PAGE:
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Managing for BYOD – An manager’s challenge

JohnJ_1 ‎09-09-2013 03:00 AM - edited ‎09-07-2015 09:31 PM

How many of you have a BYOD policy?  If you're like the CIOs and IT leaders who I was with last week, about 40 percent of you have a policy for how to handle BYOD. Why so low?  Is the other 60% waiting for BYOD to go away?


Of course, the “Ostrich Methodology” is a way too common approach for dealing with scary IT trends like BYOD, but it's far from ideal. If you operate this way you'll get what you get, and you probably won't like the results. Let’s take look at the trends related to personal devices in the work place, to show you why you can’t keep your head in the sand:


Over 60 percent of workers currently use their mobile device at work—and the number only growing.  It's time that you deal with the BYOD problem.



Remember Mike's Almost Famous BYOD Recipe? He recommended a small measure of policy. “Write a clear and concise security policy coupled with a governance policy that is distributed to both your internal developers and your end consumers. Be sure to tailor these policies to taste and add the little bit of sugar when sending out to the end users.”


It makes sense. Too much policy, and you will end up with an unworkable and soon to be outdated set of rigid rules and guidelines. If you don’t have enough policy, it's like you don’t have one at all. This is where you have to be like Goldilocks and find the right balance—a solid middle ground that provides guidance and structure, without squashing innovation.


Here's a summary of our BYOD policy...


The BYOD program is voluntary.


The use of BYOD devices shall not create hazards (i.e. use while driving, etc)



The BYOD user is responsible for all costs.


The BYOD user allows the company to monitor &access the data on their device, and the user agrees to protect and retain company data in accordance with other policies.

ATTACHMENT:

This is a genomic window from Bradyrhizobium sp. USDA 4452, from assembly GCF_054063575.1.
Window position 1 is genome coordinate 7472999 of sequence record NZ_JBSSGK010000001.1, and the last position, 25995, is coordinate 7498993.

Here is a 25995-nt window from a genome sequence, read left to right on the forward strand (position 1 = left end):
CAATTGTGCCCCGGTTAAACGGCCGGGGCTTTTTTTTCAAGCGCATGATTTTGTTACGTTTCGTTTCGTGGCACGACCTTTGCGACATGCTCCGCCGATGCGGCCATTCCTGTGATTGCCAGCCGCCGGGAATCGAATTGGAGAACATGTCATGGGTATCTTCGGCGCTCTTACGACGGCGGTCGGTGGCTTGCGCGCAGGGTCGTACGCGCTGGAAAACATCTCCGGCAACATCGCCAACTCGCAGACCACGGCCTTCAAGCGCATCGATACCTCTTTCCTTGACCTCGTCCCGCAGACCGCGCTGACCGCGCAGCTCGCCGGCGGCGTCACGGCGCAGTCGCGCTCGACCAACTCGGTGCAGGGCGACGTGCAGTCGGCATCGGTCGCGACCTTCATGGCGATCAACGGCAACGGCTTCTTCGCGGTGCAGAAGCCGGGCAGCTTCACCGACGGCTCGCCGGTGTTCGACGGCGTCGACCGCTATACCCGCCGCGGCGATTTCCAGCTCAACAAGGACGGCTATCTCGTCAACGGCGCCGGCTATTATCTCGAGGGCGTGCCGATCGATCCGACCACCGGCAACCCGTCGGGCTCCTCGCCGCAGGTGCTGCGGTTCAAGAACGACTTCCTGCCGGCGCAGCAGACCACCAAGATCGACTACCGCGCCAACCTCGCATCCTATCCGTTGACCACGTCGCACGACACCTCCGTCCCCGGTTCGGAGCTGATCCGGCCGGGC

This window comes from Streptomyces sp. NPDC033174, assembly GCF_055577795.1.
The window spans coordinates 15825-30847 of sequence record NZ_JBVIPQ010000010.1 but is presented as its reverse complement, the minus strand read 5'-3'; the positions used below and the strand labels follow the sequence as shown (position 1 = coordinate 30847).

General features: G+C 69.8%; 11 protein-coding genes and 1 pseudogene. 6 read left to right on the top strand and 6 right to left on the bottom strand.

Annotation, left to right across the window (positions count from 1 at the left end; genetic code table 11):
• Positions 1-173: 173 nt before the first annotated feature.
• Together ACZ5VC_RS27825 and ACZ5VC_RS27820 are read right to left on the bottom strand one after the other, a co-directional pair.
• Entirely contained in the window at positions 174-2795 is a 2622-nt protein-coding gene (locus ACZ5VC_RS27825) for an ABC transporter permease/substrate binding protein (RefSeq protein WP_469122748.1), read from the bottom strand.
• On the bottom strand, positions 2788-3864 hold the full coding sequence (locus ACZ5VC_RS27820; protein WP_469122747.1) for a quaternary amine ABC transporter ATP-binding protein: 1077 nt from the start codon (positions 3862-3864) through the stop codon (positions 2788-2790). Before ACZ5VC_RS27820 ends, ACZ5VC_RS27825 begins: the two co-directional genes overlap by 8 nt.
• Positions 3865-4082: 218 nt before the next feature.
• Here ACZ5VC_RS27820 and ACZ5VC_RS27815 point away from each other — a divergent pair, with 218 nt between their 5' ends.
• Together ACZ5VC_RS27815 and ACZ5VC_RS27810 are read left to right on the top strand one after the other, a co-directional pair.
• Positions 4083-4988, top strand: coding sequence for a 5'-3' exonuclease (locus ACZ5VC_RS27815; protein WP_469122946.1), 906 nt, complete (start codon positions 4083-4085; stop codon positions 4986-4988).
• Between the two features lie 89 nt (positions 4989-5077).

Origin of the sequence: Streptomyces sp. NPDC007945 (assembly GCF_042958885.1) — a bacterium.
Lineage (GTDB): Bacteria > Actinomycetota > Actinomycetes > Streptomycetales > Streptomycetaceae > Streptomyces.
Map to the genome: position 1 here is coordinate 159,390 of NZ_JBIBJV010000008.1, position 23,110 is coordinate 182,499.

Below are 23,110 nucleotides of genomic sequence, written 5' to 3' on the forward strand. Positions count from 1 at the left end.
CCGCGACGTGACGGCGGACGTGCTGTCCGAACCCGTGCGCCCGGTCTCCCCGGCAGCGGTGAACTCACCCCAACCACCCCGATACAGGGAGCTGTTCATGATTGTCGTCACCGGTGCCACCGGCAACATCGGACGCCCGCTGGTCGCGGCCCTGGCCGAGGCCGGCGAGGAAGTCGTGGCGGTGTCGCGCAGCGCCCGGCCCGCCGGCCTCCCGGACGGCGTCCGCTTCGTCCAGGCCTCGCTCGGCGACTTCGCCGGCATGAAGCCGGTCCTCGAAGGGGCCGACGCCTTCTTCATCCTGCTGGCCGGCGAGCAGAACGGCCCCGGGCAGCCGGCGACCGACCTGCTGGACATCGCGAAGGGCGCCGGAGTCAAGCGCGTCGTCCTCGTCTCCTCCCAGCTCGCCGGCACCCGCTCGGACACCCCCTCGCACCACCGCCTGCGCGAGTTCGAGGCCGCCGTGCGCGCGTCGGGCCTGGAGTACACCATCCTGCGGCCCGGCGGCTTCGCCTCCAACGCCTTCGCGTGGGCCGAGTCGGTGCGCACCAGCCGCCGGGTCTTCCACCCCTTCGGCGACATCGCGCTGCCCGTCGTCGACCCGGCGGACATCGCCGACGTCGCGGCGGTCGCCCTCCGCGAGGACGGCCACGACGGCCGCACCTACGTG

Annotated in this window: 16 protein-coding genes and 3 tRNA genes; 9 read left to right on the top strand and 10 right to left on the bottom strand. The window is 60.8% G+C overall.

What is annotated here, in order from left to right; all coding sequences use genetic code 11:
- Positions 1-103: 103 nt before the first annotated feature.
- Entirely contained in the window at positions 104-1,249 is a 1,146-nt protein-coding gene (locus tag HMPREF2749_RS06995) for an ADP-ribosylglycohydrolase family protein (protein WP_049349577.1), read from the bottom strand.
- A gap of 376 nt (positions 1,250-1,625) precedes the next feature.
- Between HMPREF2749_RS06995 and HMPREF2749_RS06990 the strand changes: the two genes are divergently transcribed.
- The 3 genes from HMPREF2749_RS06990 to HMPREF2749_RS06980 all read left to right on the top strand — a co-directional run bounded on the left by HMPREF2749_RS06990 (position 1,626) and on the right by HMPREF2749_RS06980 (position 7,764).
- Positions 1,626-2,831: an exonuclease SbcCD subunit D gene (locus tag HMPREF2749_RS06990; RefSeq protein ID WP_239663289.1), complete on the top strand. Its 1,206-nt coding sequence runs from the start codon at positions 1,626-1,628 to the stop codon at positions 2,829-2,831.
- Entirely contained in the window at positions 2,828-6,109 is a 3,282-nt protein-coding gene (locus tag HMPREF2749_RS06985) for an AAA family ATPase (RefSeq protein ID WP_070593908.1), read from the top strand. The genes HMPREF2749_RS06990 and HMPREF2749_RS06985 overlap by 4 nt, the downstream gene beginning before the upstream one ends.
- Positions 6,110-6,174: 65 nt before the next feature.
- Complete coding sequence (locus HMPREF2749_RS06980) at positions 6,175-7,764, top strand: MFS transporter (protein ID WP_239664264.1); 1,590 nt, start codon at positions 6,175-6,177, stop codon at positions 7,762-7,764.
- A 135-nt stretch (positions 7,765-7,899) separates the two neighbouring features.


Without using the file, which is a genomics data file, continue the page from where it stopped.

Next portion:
The BYOD user must only use properly licensed software.


Intellectual Property

All company information on the device is the property of the company.       



The BYOD participant must immediately report loss, theft or suspected malware infection



The BYOD user must install designated security SW and comply with policy settings on their device (i.e. pins, encryption, etc.)   If the device is lost, the company has the right to remotely wipe the device.  The devices shall not be jail broken.


As you can see, we're embracing BYOD and have very real expectations about what users will need to do to participate in the program.  It is important to be clear to your BYOD users about how they can access to data and systems, and that they must be prepared to protect the data and information.


Having a BYOD policy is one key step in embracing BYOD.  But, that’s only the starting point.  Once you have a policy, you now have to implement it with tools and processes… otherwise, all you have is an empty policy.


I would love to hear your thoughts on BYOD policy. Does your organization have one? If there is a policy in place, how well does it work? Do employees listen or do they ignore it. Feel free to reach out to me in the comments section below.







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